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A Financially Fragile Industry Critical to Modern Life

By Giovanni Bisignani Director General & CEO, IATA

We begin 2011 with new challenges. The $15.1 billion in profit that airlines made last year will fall 40% to  $9.1 billion this year, and margins will shrink to 1.5%. This pathetic profitability comes nowhere near the 7-8% needed to cover the cost of capital. And even this is not assured.

As the world watches the instability in the Middle East, the oil price has risen to about $100 per barrel. That’s a big leap from $84 per barrel, the consensus estimate in December. With fuel consuming 27% of the industry’s operating cost, the consequences are sobering. For each dollar that the price rises, airlines face the challenge of recovering an additional $1.6 billion in cost.

Our financially fragile industry is critical to modern life. The strikes and severe weather that disrupted hundreds of thousands of travelers in recent months have made this abundantly clear. But where are the government policies to support efficient global connectivity? 

A rare leadership example is the Spanish Government’s determination to reform its air traffic management system. Its bold action to bring its controllers into today’s reality—top of the league in salaries but near the bottom on productivity—shows the courage that this industry needs. It is an example for all governments, particularly those in Europe that are at a pivotal point in implementing the Single European Sky after decades of trying.

 As the industry moved from shock to crises in the past decade, long-term vision often gave way to a necessary agenda of short-term survival. Our approach to the environment is a notable exception. The industry’s united commitment to capping emissions with carbon-neutral growth from 2020 and cutting emissions in half by 2050 compared with 2005 levels won great respect from governments attending the UNFCCC COP-16 meeting in Cancún, Mexico.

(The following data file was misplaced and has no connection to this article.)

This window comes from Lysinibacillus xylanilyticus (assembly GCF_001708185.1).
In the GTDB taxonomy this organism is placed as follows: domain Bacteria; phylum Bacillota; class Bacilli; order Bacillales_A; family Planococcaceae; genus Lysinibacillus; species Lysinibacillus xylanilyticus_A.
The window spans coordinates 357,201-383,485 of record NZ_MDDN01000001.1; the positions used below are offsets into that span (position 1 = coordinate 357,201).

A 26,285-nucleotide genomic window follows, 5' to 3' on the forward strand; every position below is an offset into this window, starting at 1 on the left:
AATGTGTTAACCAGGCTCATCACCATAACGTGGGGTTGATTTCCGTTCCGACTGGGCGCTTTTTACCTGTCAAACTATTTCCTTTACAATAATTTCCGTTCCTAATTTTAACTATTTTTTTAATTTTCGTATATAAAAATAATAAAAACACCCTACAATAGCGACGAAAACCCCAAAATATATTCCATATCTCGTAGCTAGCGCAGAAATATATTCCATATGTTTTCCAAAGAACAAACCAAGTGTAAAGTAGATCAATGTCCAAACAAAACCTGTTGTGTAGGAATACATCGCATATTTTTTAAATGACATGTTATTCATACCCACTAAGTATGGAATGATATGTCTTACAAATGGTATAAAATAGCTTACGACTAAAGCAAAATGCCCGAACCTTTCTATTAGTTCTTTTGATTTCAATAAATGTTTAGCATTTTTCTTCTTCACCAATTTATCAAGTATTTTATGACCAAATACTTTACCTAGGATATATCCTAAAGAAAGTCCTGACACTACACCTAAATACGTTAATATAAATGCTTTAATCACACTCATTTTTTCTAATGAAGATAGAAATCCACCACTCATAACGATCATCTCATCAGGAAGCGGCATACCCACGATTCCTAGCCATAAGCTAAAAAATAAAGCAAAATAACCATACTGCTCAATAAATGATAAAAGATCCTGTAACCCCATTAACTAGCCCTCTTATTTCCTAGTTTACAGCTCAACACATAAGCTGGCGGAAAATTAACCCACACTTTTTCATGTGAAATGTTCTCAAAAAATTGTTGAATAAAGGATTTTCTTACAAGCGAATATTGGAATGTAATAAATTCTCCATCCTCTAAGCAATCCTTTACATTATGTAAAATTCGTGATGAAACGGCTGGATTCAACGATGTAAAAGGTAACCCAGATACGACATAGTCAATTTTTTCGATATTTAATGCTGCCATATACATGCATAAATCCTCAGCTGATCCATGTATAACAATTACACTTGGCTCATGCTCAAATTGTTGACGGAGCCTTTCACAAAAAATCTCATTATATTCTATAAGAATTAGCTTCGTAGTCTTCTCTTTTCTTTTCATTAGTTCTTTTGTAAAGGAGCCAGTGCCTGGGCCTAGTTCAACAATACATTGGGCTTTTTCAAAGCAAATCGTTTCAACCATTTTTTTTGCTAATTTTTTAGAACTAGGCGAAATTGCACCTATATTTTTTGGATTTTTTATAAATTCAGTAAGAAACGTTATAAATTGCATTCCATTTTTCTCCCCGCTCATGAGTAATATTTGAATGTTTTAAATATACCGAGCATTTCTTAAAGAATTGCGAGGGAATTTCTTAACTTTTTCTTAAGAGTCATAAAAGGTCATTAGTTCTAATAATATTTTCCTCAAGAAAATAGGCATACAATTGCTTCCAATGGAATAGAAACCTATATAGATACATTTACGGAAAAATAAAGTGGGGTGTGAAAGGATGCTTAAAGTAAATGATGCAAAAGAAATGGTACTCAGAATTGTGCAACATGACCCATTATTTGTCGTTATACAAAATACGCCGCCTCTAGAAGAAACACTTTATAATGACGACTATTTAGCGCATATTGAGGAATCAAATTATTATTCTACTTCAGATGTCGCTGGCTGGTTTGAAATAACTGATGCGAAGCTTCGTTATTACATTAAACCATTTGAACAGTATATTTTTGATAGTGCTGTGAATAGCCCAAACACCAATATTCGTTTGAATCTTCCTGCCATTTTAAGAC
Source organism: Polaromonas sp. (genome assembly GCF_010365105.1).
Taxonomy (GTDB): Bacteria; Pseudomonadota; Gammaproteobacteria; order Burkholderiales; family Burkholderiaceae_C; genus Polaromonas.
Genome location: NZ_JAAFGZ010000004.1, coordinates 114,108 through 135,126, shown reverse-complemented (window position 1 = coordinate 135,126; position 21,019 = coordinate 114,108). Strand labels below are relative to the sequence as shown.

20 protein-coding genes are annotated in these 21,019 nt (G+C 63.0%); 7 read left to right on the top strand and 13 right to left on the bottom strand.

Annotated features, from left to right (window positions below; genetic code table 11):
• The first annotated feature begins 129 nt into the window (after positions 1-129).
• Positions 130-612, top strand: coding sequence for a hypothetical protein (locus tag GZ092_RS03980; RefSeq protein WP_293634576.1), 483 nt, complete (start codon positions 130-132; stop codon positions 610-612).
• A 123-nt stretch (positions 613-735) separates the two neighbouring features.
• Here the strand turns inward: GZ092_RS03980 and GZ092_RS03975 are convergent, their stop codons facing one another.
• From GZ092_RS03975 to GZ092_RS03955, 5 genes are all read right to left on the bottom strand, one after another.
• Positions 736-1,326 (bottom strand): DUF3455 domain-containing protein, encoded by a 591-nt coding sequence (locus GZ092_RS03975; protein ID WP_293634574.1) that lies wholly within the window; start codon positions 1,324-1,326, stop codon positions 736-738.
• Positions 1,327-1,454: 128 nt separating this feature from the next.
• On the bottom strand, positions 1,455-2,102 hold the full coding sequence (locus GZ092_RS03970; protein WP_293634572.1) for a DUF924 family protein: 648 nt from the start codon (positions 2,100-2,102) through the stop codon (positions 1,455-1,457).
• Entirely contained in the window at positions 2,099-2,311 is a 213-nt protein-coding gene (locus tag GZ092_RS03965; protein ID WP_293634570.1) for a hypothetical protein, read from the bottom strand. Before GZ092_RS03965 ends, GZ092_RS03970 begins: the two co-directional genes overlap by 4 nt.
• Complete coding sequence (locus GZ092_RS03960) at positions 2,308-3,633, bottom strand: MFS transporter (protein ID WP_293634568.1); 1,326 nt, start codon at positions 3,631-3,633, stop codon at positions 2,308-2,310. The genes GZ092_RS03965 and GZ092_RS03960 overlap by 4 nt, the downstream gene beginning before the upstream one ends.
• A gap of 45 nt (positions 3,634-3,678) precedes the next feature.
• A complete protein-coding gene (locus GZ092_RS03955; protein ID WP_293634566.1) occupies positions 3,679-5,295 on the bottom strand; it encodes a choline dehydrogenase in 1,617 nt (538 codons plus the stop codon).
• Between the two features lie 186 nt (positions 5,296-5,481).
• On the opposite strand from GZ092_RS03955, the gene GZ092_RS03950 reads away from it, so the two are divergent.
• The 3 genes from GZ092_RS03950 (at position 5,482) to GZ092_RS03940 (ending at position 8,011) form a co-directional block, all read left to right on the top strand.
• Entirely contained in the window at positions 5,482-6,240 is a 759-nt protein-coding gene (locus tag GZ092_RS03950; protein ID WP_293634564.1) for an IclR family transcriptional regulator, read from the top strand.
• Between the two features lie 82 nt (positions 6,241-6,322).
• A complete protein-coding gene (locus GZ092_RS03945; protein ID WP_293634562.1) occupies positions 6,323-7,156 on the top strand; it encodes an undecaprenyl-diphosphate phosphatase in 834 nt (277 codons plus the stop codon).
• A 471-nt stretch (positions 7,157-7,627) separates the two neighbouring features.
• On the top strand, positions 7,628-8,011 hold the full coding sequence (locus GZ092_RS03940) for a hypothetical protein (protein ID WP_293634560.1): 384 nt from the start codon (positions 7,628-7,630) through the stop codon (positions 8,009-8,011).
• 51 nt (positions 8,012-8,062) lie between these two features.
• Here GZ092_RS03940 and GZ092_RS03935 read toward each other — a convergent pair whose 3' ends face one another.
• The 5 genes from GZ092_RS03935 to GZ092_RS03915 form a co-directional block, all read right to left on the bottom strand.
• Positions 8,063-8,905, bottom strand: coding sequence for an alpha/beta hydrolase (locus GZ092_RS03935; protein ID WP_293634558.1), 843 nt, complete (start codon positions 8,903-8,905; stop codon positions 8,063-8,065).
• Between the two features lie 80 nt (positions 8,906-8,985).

Our second year of profitability, albeit weakening, is a unique moment to take a broader long-term view. That is Vision 2050. In four decades, we will have the opportunity to serve 16 billion passengers and carry 400 million tonnes of cargo. This growth is shifting the industry’s center of gravity eastward. Intra-Asia traffic cover took travel within North America as the industry’s biggest market in 2009. Looking forward to 2014, half of the 800 million extra passengers who will travel then will be in Asia. And four of the top five airlines by market capital are also located in the region.

In mid-February, I met with 30 strategic thinkers in Singapore, to challenge and enhance the four cornerstones of Vision 2050: profitability, environmental responsibility, technology and meeting our customer needs. With the inspirational support of Singapore’s Minister Mentor Lee Kuan Yew and the competitiveness expertise of Harvard University’s Professor Michael Porter, the discussions were vigorous and challenging. I look forward to presenting the results along with some initial steps forward at our Annual General Meeting in June.

The aviation industry was built by turning dreams and visions into reality. Getting governments to listen and to act will be the continuing challenge.

 

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